TRENTON, N.J. – Assembly Republican Leader-Elect John DiMaio says the state’s settlement with 119 families of veterans who died of Covid-19 in state-run homes is a first step, not a substitution for answers and accountability.
“It is rather convenient that this news breaks just as the governor jets off to Costa Rica on vacation, but we want the veterans’ families to know that we won’t let the Murphy administration off the hook for simply settling out of court,” DiMaio (R-Warren) said. “There are 205 American heroes who died in the state-run veterans homes. All of their loved ones deserve justice.”
According to recent reports, the Murphy administration has agreed to pay nearly $53 million to families of veterans who died as a result of the state’s negligence during the Covid pandemic. The settlement covers 119 residents, most of whom died during early outbreaks at the Menlo Park and Paramus Veterans Memorial Homes.
“The true colossal failure during the pandemic has been the administration’s directives that killed hundreds in our veterans homes. From the lack of infection control to threatening employees who wore masks, it’s time the public finds out the truth from our taxpayer-funded health officials through legislative hearings,” DiMaio said. “While the current investigations are needed and absolutely warranted, they provide little comfort to those of us who want to make sure our veterans are now being protected and provided the best care following the senseless tragedies.”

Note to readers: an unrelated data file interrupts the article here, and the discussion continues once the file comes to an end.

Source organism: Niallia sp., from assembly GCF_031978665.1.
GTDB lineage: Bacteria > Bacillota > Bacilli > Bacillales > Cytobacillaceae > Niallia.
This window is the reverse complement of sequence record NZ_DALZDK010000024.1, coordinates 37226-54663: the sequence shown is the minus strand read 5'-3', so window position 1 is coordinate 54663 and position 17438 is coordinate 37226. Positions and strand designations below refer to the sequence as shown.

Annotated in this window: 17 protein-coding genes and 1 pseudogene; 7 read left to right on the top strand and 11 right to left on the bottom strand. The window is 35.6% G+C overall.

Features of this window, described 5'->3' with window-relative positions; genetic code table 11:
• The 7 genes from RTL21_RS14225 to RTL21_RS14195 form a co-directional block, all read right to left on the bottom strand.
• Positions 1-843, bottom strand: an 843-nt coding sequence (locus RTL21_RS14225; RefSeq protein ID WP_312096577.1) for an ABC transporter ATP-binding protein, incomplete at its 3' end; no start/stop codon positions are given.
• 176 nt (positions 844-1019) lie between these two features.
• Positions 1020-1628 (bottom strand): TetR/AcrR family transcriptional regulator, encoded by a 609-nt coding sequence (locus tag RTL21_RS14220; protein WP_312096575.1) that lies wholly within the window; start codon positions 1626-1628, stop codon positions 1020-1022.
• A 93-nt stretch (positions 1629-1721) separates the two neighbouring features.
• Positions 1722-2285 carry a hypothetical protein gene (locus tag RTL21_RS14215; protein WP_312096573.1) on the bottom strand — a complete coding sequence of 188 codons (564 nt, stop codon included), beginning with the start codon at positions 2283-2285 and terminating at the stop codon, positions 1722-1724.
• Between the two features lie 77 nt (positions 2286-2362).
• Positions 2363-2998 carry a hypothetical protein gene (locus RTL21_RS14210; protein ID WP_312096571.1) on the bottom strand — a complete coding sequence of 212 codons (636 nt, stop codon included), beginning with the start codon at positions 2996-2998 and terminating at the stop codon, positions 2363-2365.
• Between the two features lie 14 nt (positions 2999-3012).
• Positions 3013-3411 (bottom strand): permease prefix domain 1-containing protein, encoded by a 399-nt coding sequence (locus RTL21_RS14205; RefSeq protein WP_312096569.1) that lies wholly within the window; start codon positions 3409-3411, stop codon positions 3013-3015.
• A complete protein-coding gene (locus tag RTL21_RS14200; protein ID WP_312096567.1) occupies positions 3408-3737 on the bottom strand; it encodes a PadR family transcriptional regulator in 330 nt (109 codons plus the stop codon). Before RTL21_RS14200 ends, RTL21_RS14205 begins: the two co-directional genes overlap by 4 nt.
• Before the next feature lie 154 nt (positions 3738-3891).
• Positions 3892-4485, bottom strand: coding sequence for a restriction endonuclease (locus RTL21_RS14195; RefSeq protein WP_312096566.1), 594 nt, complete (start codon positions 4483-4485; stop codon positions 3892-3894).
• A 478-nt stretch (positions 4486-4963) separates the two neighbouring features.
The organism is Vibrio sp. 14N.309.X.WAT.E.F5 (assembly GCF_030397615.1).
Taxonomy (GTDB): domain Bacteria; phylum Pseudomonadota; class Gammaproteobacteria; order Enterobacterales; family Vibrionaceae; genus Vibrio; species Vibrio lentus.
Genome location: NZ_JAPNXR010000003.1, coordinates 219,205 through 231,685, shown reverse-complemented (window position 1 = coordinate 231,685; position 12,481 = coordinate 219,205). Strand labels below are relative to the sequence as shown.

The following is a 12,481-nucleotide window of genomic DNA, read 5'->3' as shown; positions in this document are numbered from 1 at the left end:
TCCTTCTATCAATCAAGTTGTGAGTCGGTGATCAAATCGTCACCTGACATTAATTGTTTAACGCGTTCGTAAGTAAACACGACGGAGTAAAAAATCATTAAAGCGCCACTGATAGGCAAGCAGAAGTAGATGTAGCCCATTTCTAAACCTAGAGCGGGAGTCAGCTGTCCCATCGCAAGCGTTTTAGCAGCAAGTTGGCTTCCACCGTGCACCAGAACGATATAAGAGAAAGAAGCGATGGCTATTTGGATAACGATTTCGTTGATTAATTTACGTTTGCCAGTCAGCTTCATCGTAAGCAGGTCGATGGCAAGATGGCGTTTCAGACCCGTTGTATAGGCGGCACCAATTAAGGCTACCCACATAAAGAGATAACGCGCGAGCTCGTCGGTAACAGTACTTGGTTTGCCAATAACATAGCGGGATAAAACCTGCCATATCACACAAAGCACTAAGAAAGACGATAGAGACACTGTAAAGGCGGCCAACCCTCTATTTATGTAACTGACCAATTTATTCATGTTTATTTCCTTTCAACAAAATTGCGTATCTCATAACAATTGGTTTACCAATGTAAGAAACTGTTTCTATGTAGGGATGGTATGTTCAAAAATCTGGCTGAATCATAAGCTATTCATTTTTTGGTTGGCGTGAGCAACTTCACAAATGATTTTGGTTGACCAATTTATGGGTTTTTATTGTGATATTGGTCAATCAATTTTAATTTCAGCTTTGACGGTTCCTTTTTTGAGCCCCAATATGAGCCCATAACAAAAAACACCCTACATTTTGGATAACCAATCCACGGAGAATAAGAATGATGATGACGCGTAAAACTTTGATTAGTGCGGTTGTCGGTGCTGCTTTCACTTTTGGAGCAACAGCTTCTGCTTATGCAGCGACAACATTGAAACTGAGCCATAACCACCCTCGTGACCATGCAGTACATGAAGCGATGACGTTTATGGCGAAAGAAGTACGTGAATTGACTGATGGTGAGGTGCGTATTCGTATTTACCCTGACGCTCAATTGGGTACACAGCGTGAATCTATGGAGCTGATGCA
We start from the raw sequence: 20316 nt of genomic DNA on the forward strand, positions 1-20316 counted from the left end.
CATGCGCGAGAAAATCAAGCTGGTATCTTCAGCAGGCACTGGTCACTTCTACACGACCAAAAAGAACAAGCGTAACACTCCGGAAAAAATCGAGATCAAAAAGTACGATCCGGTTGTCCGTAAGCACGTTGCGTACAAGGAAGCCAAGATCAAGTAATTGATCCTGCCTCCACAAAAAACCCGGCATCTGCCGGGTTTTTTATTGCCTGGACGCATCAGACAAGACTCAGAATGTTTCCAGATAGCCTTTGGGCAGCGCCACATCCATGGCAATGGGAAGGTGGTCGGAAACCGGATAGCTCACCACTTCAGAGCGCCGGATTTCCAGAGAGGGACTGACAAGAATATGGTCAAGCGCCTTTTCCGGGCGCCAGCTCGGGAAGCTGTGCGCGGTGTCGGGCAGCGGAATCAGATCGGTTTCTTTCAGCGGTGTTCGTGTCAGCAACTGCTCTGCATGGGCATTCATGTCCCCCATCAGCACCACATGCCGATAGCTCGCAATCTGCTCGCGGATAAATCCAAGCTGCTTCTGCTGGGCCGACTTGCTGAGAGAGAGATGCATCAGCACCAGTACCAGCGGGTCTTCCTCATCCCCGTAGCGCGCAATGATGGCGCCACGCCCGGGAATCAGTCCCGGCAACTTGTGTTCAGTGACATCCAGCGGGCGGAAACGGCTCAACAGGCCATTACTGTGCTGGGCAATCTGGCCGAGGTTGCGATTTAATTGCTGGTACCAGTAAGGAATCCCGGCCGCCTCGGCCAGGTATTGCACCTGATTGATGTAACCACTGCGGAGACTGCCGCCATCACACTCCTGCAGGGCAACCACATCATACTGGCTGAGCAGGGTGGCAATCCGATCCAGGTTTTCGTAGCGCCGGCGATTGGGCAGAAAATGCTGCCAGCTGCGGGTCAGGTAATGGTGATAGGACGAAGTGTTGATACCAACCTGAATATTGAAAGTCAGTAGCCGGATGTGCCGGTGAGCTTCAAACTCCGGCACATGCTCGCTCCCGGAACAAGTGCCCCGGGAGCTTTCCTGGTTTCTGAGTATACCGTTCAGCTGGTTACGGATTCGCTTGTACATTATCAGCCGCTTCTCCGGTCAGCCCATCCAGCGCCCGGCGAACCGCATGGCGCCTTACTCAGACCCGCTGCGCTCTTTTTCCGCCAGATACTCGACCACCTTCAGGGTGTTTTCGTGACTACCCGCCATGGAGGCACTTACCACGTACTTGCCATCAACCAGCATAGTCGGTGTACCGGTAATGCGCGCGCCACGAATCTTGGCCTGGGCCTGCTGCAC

Both the Menlo Park and Paramus facilities are the focus of an ongoing federal investigation, while the state attorney general takes a broader look at how New Jersey’s long-term care facilities responded to the pandemic.
More than 17,600 veterans died at similar facilities across the nation. New Jersey’s long-term care resident and staff deaths top 8,700. The three state-run veterans homes include Menlo Park, which recorded 103 resident deaths, Paramus with 89, and Vineland with 13.